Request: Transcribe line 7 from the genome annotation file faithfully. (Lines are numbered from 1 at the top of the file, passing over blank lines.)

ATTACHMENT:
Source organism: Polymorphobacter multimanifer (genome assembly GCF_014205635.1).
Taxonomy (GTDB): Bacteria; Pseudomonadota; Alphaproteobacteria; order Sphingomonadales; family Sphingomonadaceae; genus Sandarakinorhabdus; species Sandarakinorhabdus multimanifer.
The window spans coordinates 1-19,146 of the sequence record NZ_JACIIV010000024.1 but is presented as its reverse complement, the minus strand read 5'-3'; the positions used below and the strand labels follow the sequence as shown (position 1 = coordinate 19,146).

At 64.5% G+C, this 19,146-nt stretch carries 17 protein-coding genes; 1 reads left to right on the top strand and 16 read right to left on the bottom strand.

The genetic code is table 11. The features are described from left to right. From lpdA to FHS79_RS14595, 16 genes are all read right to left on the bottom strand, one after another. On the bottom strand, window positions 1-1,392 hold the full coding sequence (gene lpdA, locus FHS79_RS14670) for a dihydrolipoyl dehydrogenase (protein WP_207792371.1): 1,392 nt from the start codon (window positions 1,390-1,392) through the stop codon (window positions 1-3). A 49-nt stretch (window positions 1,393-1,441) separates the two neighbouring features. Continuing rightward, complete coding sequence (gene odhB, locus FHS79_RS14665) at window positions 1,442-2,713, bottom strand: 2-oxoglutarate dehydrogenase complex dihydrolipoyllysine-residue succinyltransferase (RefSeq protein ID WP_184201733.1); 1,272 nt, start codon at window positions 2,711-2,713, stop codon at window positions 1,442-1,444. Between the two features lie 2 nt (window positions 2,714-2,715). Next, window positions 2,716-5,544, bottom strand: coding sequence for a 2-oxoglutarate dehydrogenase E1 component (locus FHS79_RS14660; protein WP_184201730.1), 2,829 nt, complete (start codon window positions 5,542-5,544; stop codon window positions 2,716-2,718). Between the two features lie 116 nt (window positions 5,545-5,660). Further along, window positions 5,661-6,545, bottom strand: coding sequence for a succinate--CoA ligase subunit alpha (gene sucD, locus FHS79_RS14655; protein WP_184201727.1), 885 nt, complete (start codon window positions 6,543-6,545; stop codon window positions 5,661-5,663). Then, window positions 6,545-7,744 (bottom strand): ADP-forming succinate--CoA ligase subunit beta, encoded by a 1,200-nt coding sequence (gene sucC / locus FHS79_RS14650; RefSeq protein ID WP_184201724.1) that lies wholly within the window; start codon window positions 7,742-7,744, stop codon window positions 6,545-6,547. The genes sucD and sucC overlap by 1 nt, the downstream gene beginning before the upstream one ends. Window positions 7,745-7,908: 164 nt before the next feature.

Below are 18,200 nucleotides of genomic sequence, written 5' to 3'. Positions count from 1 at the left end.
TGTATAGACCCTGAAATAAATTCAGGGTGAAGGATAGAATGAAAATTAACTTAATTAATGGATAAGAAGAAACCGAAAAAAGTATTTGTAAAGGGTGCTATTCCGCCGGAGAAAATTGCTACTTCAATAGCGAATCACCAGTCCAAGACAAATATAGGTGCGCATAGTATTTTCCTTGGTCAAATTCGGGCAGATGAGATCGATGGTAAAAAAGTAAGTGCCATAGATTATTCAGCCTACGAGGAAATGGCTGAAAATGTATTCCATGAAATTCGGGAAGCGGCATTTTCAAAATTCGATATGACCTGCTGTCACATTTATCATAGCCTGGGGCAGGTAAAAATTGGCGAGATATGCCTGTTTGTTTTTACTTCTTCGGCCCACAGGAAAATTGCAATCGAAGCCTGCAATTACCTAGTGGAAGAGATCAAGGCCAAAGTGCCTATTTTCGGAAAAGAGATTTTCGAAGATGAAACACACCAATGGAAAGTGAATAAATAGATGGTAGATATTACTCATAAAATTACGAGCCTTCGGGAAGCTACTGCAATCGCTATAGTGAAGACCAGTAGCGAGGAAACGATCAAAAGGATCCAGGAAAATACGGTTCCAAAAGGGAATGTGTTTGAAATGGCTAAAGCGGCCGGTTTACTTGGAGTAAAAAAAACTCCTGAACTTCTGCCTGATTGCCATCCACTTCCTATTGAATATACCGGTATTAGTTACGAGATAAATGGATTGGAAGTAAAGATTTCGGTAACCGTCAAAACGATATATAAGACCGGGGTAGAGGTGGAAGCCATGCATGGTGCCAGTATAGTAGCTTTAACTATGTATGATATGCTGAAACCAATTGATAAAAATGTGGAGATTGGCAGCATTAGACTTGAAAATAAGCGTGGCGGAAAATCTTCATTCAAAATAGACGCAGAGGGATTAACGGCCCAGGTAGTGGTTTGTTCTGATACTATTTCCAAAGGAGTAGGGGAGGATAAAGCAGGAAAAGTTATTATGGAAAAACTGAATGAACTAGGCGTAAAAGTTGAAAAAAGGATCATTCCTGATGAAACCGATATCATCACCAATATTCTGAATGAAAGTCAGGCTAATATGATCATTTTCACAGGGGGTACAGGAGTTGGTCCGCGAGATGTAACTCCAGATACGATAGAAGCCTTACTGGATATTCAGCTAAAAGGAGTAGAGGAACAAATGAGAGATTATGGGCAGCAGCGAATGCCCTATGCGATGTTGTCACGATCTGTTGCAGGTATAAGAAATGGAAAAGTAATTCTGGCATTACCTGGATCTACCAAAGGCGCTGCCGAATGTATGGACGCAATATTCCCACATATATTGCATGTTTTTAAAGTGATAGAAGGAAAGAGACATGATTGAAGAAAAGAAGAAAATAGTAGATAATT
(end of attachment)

TGTATAGACCCTGAAATAAATTCAGGGTGAAGGATAGAATGAAAATTAACTTAATTAATGGATAAGAAGAAACCGAAAAAAGTATTTGTAAAGGGTGCTATTCCGCCGGAGAAAATTGCTACTTCAATAGCGAATCACCAGTCCAAGACAAATATAGGTGCGCATAGTATTTTCCTTGGTCAAATTCGGGCAGATGAGATCGATGGTAAAAAAGTAAGTGCCATAGATTATTCAGCCTACGAGGAAATGGCTGAAAATGTATTCCATGAAATTCGGGAAGCGGCATTTTCAAAATTCGATATGACCTGCTGTCACATTTATCATAGCCTGGGGCAGGTAAAAATTGGCGAGATATGCCTGTTTGTTTTTACTTCTTCGGCCCACAGGAAAATTGCAATCGAAGCCTGCAATTACCTAGTGGAAGAGATCAAGGCCAAAGTGCCTATTTTCGGAAAAGAGATTTTCGAAGATGAAACACACCAATGGAAAGTGAATAAATAGATGGTAGATATTACTCATAAAATTACGAGCCTTCGGGAAGCTACTGCAATCGCTATAGTGAAGACCAGTAGCGAGGAAACGATCAAAAGGATCCAGGAAAATACGGTTCCAAAAGGGAATGTGTTTGAAATGGCTAAAGCGGCCGGTTTACTTGGAGTAAAAAAAACTCCTGAACTTCTGCCTGATTGCCATCCACTTCCTATTGAATATACCGGTATTAGTTACGAGATAAATGGATTGGAAGTAAAGATTTCGGTAACCGTCAAAACGATATATAAGACCGGGGTAGAGGTGGAAGCCATGCATGGTGCCAGTATAGTAGCTTTAACTATGTATGATATGCTGAAACCAATTGATAAAAATGTGGAGATTGGCAGCATTAGACTTGAAAATAAGCGTGGCGGAAAATCTTCATTCAAAATAGACGCAGAGGGATTAACGGCCCAGGTAGTGGTTTGTTCTGATACTATTTCCAAAGGAGTAGGGGAGGATAAAGCAGGAAAAGTTATTATGGAAAAACTGAATGAACTAGGCGTAAAAGTTGAAAAAAGGATCATTCCTGATGAAACCGATATCATCACCAATATTCTGAATGAAAGTCAGGCTAATATGATCATTTTCACAGGGGGTACAGGAGTTGGTCCGCGAGATGTAACTCCAGATACGATAGAAGCCTTACTGGATATTCAGCTAAAAGGAGTAGAGGAACAAATGAGAGATTATGGGCAGCAGCGAATGCCCTATGCGATGTTGTCACGATCTGTTGCAGGTATAAGAAATGGAAAAGTAATTCTGGCATTACCTGGATCTACCAAAGGCGCTGCCGAATGTATGGACGCAATATTCCCACATATATTGCATGTTTTTAAAGTGATAGAAGGAAAGAGACATGATTGAAGAAAAGAAGAAAATAGTAGATAATT